When Russia launched missiles this Monday into Kyiv, my home for the last two months, I was nowhere near the scene. Instead, I was out on a reporting trip to a place I’d normally consider much riskier, the eastern Ukrainian city of Kramatorsk. The city lies a little over 30 miles from the front line of where Russian and Ukrainian forces are in active combat, close enough to hear the boom of outgoing Ukrainian artillery and occasionally the crack of incoming Russian fire. Amid journeys defined by bombed-out villages and bone-rattling, shell-pocked roads, I woke up that morning ready for my previous night’s plan of returning to Kyiv.
Scrolling through Twitter, though, I quickly realized that my faith in Kyiv as a relative safe haven was misplaced. For the first time in the war, Russia had attacked Kyiv’s city center. Not only that, it had launched its missiles at a time of day designed to maximize civilian casualties, striking at rush hour in locations known as popular places where the city’s residents gather for everyday life. Other cities in the country had experienced these types of vicious attacks, but Kyiv, especially its historic downtown, had been spared.
Ukrainians are hardly likely to see their fighting spirit diminished by these attacks, despite the terrifying way in which they recall the shock of the first early days of the war. In part, this is because war has become normal. However, it’s also because they have few other choices. Russia’s indiscriminate attack on civilian targets again confirmed what Ukrainians have known from day one of Russia’s first assault on Kyiv in February—war with Russia is not a matter of choice but of life and death.
But for much of the summer and early fall the war felt strangely distant in Kyiv. Air raid sirens, while constant, were often ignored as virtually no missiles landed in Kyiv. It’s unclear how often Russia attempted to target the city, but Ukrainian military officials spoke of Kyiv having well-prepared anti-air defenses capable of handling all but a mass missile attack. Amid urgent U.S. warnings of a massive missile strike in Kyiv in late August, I went and interviewed Ukrainians who had come to the city center to gawk at a display of burned Russian tanks. The wail of an air raid siren sent approximately no one scurrying for cover.
Now my social media was full of Ukrainians taking shelter in the city’s vast underground metro system. A friend staying in my apartment told me that one explosion had been visible from our windows. He had taken my roommate’s cat to shelter in the building’s underground garage.
As I watched the news of the attacks unfold from a café in Kramatorsk, my own personal sense of dread was magnified by how familiar I was with Russia’s targets. In Shevchenko Park, a gorgeous tree-filled square where I’d taken many walks, the maw of an enormous missile crater now gaped next to a playground. In one video I watched over and over, the glass pedestrian bridge that I’d strolled on with my wife suddenly was obscured by the billowing explosion of a missile strike. There were no obvious military or infrastructure targets near the blast sites, making it evident that terror was the sole objective.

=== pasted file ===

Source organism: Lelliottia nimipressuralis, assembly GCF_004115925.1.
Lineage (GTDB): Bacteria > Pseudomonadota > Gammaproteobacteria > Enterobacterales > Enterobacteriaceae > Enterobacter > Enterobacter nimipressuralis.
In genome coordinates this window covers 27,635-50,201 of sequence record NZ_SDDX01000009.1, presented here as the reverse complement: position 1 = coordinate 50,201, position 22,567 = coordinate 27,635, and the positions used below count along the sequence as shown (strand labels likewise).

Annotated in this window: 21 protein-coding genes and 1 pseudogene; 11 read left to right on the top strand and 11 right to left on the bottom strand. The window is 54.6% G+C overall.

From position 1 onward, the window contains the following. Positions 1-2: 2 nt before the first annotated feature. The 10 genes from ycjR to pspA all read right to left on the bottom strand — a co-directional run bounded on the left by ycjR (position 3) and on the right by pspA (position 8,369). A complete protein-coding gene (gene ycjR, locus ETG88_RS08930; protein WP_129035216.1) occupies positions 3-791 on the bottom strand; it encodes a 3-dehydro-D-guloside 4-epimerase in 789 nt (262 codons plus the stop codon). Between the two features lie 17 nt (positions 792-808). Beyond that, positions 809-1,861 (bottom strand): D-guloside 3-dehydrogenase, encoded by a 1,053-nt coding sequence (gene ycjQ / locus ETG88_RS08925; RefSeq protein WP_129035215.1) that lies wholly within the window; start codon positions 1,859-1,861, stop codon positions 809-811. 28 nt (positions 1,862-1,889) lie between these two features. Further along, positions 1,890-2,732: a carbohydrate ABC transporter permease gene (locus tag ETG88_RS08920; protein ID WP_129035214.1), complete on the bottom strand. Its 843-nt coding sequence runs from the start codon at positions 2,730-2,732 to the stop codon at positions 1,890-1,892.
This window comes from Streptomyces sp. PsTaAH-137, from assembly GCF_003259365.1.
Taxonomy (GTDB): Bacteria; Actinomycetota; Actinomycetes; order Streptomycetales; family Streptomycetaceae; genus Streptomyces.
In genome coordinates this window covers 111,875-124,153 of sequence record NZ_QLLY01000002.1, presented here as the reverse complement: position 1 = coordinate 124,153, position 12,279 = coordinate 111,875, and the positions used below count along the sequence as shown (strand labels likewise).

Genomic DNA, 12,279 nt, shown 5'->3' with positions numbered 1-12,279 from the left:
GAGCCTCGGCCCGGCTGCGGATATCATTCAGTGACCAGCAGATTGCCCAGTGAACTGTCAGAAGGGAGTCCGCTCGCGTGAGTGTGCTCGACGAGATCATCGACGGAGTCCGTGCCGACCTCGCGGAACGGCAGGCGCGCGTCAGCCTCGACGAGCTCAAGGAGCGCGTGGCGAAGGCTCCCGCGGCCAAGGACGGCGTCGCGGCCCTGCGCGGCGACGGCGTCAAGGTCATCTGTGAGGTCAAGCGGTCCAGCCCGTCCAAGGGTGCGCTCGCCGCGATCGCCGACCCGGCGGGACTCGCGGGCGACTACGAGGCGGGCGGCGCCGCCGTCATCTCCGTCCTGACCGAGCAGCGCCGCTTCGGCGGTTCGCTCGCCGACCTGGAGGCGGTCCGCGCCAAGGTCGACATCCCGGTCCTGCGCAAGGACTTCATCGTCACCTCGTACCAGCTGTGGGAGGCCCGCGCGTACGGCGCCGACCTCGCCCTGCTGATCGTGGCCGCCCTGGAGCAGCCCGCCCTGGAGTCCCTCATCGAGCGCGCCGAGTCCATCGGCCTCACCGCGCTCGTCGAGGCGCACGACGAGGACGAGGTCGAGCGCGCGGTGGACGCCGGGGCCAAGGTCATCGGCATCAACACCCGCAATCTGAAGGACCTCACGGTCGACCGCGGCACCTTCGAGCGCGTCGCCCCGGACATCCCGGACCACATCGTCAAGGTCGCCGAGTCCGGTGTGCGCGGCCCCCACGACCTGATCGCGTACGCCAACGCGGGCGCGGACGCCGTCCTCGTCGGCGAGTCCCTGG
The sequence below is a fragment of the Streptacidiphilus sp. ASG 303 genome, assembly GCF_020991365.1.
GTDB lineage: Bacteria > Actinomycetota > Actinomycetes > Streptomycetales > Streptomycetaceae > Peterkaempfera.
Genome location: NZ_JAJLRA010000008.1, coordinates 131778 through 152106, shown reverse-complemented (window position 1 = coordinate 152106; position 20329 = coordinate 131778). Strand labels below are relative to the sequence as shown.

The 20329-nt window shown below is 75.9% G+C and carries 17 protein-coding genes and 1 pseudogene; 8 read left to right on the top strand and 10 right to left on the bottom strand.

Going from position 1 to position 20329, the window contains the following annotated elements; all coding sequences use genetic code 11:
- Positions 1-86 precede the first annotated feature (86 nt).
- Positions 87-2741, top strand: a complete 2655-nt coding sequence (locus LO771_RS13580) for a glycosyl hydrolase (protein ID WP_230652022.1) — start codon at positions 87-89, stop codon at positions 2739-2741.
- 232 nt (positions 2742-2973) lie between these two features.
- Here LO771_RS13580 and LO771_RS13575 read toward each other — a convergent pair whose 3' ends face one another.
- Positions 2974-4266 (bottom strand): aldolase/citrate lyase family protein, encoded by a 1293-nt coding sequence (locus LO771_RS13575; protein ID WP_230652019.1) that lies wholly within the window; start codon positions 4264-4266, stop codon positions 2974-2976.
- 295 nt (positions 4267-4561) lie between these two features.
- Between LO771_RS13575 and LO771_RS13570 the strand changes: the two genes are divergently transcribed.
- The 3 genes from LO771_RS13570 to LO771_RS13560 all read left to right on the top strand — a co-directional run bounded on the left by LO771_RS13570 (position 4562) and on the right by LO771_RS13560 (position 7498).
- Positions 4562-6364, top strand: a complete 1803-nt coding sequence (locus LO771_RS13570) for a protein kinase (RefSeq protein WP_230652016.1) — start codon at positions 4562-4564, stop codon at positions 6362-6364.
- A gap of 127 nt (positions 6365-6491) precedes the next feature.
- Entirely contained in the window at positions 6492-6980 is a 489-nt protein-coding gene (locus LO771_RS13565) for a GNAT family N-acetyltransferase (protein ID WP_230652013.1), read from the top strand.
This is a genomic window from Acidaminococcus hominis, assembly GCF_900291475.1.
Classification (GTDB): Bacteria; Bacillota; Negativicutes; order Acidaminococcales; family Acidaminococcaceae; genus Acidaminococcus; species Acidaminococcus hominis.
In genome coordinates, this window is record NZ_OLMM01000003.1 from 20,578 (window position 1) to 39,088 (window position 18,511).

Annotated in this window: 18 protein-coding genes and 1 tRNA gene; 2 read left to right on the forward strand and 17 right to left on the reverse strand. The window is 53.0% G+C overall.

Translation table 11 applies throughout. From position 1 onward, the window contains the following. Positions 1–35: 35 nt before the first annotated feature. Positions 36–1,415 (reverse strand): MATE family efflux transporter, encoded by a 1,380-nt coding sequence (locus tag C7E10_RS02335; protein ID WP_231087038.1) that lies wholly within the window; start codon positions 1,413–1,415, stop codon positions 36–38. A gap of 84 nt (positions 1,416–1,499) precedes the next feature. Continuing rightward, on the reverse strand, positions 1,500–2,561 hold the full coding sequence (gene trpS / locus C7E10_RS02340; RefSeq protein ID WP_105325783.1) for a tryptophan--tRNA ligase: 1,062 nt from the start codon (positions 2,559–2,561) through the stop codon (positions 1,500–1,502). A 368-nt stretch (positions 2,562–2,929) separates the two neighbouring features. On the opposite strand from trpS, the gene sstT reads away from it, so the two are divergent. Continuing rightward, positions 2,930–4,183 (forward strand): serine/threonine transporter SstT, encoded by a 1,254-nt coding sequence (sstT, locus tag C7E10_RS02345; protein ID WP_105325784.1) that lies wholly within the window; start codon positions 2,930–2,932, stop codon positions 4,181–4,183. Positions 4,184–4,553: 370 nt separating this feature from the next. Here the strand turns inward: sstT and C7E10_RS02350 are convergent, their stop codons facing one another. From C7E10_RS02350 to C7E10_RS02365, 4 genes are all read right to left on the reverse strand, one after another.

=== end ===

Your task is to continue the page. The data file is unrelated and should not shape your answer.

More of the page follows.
We would eventually learn that the strikes had left six dead and almost 50 wounded. Among the dead was a Ukrainian doctor driving to work after dropping her 5-year-old son off at daycare.
Russia’s escalation soon had me and the two journalists with me worrying that the war was about to enter a new, even more dangerous phase. Putin was scheduled to give a speech later that day. Perhaps Belarus, whose border was less than 100 miles from Kyiv, would finally join Russia in the war and send its troops charging toward Kyiv. Mentally, my mind began to shift and rearrange plans—how, I thought, would I get out of the city if I had to?
While I was on the road back from Kramatorsk to Kyiv, Putin announced that the attacks were revenge for Ukraine’s recent bombing of the Kerch bridge, a 12-mile-long structure connecting Russia to Crimea, which Russia illegally annexed from Ukraine in 2014. In a head-scratching twist, Putin labeled the attack on the militarily important bridge as a “terrorist attack” and subsequently ordered the bombing of the exclusively civilian targets in downtown Kyiv.
Nevertheless, to us the speech counted as a form of good news. The missiles didn’t obviously mark a new phase in the war. For now, no tanks would be rolling in from Belarus. Nor, despite near-constant jitters in Kyiv, did Putin announce that Russia would next strike Ukraine with a nuclear missile. Our mood lightened. For the next day or two, it seemed, we could relax.
Kyivans, who lived through Russia’s attempted siege of the city in March and April, have seen worse. When we returned we found that restaurants, gyms, and grocery stores remained full. A car-size crater at an intersection downtown is already filled in, the smooth new asphalt standing in rebuke to the missile strike. Some, like one boxing trainer at my gym, say they’re simply used to the war.
Those at the front, though, explain it differently. On the square of Lyman, a city recently retaken by Ukraine, I met one soldier who dwelled briefly on Ukraine’s battlefield losses. To him, the losses of war were simply the price Russia was making Ukraine pay. “We have no other choice,” he said. “We’ll count our losses after the war.”